A deserving, timely winner of this year’s Berlinale Golden Bear, Gianfranco Rosi’s potent documentary explores the human national no-man’s land of Lampedusa, the island that represents the border of Europe. A through point for thousands of refugees and migrants over the past two decades, it’s the home of Samuele, a 12-year old kid living a normal life of school, hunting, and his slingshot. But there will always be the spectre of the sea, and the path it represents for people fleeing their homelands for the promise of a new life. A humane portrait of a crisis laid bare.
Dir: Daniel Mulloy
UK, USA, Kosovo | 2016 | 20 min
+ LA BESTIA
Dir: Gisela Carbajal Rodríguez & Konstantin Steinbichler
Mexico, Germany | 2014 | 30 min
An evocation of borders and identity, Flag Without a Country sees hobbling pilot Nariman looking for recruits for his flying school. Pop star Helly Luv, meanwhile, is stockpiling Kalashnikovs and Kurdish flags for her upcoming music video, and befriending refugee children near the Syrian border. Combining fact and fiction, Bahman Ghobadi has real people play versions of themselves, in this playful, soulful, and somehow hopeful ode to the resilience and culture of the Kurdish people.
A mesmerising cinematic experience, Dead Slow Ahead is documentary reimagined as horror science-fiction. Tracking the journey (or aimless drift?) of a freighter, its rhythms of work, machinery and the ocean are part commentary on post-industrial capitalism swallowing its workforce, part grotesque-romantic portraiture, part contemplation on what the end of the world might look like, with the last mechanical vestige of man following commands without purpose, and clanking along to nowhere. Hypnotic, extraordinary, terrifying.
Perhaps the original democratic, barrier-breaking format in modern music, the cassette tape still refuses to die. Exploring the role of this revolutionary invention in the proliferation of pop culture, Cassette features musical luminaries such as Henry Rollins, Thurston Moore (Sonic Youth) and Ian MacKaye (Minor Threat, Fugazi), who appear alongside a legion of young bands still releasing music on tape, and the man who unleashed a new music sharing culture on the world, paving the way to the likes of MySpace and Spotify.
Followed by a Q&A with director Zack Taylor, editor and producer Georg Petzold, Lou Ottens, inventor of the compact cassette, and very special guests.Tickets available from the Genesis website here.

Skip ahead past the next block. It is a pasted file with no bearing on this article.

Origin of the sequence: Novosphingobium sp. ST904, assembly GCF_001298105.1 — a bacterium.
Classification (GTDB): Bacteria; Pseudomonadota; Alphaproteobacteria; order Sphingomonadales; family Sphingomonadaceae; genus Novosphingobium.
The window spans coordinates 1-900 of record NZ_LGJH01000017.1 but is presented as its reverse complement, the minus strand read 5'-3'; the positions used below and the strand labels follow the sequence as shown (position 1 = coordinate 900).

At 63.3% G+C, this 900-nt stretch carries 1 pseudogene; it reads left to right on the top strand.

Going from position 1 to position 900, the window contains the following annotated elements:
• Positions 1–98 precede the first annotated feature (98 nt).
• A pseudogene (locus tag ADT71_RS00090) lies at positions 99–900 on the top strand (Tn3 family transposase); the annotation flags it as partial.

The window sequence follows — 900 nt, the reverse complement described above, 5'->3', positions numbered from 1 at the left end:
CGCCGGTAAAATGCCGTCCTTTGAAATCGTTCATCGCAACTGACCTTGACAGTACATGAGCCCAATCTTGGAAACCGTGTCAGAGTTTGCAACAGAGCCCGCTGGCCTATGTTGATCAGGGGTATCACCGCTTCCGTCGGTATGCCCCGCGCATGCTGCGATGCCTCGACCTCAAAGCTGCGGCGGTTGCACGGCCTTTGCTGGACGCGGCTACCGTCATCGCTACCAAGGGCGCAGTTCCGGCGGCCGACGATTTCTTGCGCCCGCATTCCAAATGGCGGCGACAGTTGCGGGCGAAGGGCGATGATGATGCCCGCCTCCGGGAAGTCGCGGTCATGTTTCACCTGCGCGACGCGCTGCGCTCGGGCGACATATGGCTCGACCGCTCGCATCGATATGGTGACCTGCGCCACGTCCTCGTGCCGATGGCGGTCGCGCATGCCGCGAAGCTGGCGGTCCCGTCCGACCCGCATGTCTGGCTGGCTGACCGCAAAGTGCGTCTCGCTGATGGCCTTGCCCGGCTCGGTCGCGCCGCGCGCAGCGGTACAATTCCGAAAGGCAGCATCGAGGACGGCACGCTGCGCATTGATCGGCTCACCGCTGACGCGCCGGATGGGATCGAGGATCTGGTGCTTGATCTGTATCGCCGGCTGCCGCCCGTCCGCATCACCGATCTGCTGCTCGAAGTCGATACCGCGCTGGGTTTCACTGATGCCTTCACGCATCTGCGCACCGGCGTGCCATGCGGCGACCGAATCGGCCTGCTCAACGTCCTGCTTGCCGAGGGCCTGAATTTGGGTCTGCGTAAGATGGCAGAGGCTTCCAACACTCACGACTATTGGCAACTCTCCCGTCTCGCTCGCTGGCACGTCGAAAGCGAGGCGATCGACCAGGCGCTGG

One of the greatest scandals ever to envelop the literary world, the unmasking of “it boy” author Jeremiah ‘Terminator’ Leroy by New York magazine in 2005 is the type of stranger than fiction story tailor-made for the movies. Hailed as a literary sensation for his tough prose and having overcome an abusive, drug addled childhood, LeRoy was revealed not to be the transgender child of a truck stop prostitute, but the invention of 40-year-old San Francisco phone-sex operator Laura Albert. And having drawn the devotion of the likes of Tom Waits, Gus Van Sant, Madonna and Winona Ryder, many of whom appear in the film on tape, there would be hell to pay when the truth came out. A fantastic account of the tallest of tales.
Tickets available from the Picturehouses website here.
From a precarious past to an uncertain future. A River explores the River Afan’s polluted past and its miraculous recovery, while also focusing on the current battle of locals and environmentalists against fracking in the area. Narrated by actor Michael Sheen and featuring a soundtrack by Massive Attack musicians Robert Del Naj and Euan Dickinson, this is a paean to community, local democracy and the natural world.
Followed by a Q&A with Amelia Womack (Deputy leader of the Green Party,Leader of the Welsh Green Party) and director Anthony Tombling Jr, hosted by Emma Howard (Environment correspondent, The Guardian).Tickets available from the Genesis website here.